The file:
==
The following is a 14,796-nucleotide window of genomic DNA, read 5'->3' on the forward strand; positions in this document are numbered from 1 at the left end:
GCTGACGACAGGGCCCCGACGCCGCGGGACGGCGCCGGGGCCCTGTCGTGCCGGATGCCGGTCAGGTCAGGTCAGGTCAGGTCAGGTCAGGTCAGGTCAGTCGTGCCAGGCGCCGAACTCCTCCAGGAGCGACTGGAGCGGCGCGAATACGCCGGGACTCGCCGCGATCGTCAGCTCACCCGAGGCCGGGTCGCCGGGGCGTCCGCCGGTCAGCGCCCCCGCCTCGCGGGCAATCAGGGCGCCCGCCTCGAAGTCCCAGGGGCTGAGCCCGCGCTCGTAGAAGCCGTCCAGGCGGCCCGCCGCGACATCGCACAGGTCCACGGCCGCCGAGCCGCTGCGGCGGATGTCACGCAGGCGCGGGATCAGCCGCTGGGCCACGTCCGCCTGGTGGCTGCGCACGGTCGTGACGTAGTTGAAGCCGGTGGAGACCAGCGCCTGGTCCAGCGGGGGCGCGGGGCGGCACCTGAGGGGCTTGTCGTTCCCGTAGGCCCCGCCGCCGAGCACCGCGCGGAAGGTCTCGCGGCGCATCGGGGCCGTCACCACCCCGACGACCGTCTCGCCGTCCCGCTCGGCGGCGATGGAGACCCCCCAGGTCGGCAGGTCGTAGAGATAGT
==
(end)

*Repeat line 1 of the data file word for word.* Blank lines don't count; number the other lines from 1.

The following is a 14,796-nucleotide window of genomic DNA, read 5'->3' on the forward strand; positions in this document are numbered from 1 at the left end: